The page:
July 19, 2019
Three research teams in Alberta will test ways to improve transitions in care, thanks to new funding from the Canadian Institutes of Health Research and partner institutions.
Story by Greg Harris
Three Alberta research projects have received federal government funding to look at ways to improve how patients transition between healthcare settings and services.
On July 19 in Edmonton, federal Health Minister Ginette Petitpas Taylor announced support for 11 projects across Canada through the Canadian Institutes of Health Research Transitions in Care program.
The total investment includes $25 million from the Government of Canada, as well as $6.3 million from partner organizations.
The three Alberta projects, which together will receive more than $3 million in funding, will address transitions in care for spinal cord patients, young adults with congenital heart disease, and critically ill patients and their family caregivers. (More below.)
Patients can experience many different types of transitions, such as moving from surgery to intensive care, from hospital back to the community, or from pediatric to adult care.
“Providing seamless transitions in care is critically important to our patients,” says Tracy Wasylak, Chief Program Officer for Strategic Clinical Networks at Alberta Health Services (AHS). “Research projects like these will help ensure Albertans receive high-quality care at every step in their health journeys, and will allow AHS to spread these best practices across the province.
“Improving transitions in care is a priority for our Strategic Clinical Networks and for AHS as a whole.”
Title: CONnecting and Coordinating an Enhanced Network for TRansitions in Care (CONCENTRIC): A New Model for Spinal Cord Injury Care in Alberta
Project leads: Drs. Chester Ho and Adalberto Loyola Sanchez; principal applicants Drs. Kathy Kovacs-Burns, Jeff Bakal and Rebecca Charbonneau.
Summary: CONCENTRIC is a four-year project that will test a model for transitions in care, which will be part of a larger provincial hub-and-spokes system. The ‘hub’ sites are Calgary and Edmonton (where the SCI specialty services are) and the ‘spoke’ sites will be Lethbridge and Slave Lake, since many patients are discharged there from the hubs.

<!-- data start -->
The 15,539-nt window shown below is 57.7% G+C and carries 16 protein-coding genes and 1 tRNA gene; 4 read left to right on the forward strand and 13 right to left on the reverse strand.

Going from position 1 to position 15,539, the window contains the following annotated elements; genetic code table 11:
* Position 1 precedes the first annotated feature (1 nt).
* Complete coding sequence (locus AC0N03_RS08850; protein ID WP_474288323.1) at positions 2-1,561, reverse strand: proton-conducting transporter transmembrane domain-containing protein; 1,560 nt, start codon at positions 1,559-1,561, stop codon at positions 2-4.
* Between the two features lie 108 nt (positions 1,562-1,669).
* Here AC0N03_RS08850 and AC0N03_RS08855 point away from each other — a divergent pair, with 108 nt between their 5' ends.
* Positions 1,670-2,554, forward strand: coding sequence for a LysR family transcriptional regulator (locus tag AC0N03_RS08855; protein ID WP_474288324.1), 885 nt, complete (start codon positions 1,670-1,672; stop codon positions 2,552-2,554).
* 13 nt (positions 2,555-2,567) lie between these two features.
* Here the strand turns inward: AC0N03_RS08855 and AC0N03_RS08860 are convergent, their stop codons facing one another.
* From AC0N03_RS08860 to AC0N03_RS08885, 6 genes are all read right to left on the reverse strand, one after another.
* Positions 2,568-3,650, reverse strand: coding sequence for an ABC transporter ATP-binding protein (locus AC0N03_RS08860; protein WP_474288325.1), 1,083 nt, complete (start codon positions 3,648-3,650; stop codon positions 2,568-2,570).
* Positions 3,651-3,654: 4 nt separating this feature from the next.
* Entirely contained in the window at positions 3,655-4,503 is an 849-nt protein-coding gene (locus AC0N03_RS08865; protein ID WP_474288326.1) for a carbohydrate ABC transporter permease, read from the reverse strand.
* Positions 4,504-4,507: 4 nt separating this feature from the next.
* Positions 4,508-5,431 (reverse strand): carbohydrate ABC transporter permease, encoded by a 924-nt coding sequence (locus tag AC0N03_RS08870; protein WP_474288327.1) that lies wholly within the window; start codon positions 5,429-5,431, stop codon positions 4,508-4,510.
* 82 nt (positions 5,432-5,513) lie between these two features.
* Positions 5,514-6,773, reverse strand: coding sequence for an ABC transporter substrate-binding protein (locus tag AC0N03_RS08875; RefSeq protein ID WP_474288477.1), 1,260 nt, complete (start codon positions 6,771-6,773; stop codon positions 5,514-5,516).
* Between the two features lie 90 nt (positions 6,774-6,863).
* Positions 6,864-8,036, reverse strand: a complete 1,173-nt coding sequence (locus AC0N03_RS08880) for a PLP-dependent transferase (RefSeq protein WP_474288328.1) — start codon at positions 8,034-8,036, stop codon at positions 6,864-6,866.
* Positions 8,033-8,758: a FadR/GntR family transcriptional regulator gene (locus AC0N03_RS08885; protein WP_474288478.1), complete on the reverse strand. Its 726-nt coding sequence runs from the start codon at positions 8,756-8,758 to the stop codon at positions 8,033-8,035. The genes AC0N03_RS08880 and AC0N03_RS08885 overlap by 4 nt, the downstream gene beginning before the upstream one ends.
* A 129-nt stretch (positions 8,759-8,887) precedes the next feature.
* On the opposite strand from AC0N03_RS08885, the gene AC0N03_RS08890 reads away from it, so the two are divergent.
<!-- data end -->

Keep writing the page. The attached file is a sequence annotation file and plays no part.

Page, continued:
Researchers will measure the impact the new model has on patient health, experiences and well-being, as well as the use of healthcare services and associated costs. Partners in the project are from Edmonton, Calgary, Slave Lake, Lethbridge and Spinal Cord Injury Alberta.
CIHR funding: $697,421
Another $300,000 for the project comes from Friends of Glenrose (Rehabilitation Hospital), the Alberta Paraplegic Foundation, the University of Calgary Department of Clinical Neurosciences and the University of Alberta.
Title: The Impact of an Innovative eHealth Transition Intervention on Self-Management Skills among Young Adults with Congenital Heart Disease
Project lead: Dr. Andrew Mackie
Summary: The Canadian Pediatric Society and other organizations have published guidelines about how children’s hospitals should help adolescents with congenital heart disease (CHD) prepare for the move to adult healthcare, reducing the likelihood that new heart problems, which may develop in early adulthood, will be discovered too late.
Smartphone apps are widely accessible and may be helpful in providing important transition information and coping strategies to adolescents as they enter adult healthcare. The objective of this research is to determine whether a transition app is better than a nurse-led transition intervention in preparing adolescents (ages 16-17) with CHD to take on responsibility for their healthcare. The Stollery Children’s Hospital in Edmonton will be one of five sites for the project; the other four are outside Alberta.
CIHR funding: $959,384
Another $1.2 million for the project comes from the Stollery Children’s Hospital Foundation, as well as $150,000 from Alberta Innovates.
Title: Transitions in Care Bundle for Critically Ill Patients and their Family Caregivers
Project leads: Dr. Kirsten Fiest and co-leads Dr. Daniel Niven and Dr. Henry T. Stelfox
Summary: As patients from intensive care units transition to another hospital ward or home, they can encounter gaps in their care. Researchers will partner with critically ill patients and their family caregivers to co-design and evaluate an evidence-informed ‘transitions in care bundle.’ The goal is to transform transitions in care for patients recovering from critical illness by educating, empowering and engaging patients and their family caregivers as informed stewards of the care journey.
The bundle will improve health outcomes, reduce healthcare utilization and increase patient and family satisfaction with care. A community of stakeholders, including leadership from the AHS Critical Care Strategic Clinical Network and former ICU patients and families, co-developed the proposed program, which is organized across three interconnected themes of work: development, research, and implementation and evaluation.
CIHR funding: $958,100
Another $150,000 for the project comes from the University of Calgary and the Canadian Intensive Care Foundation.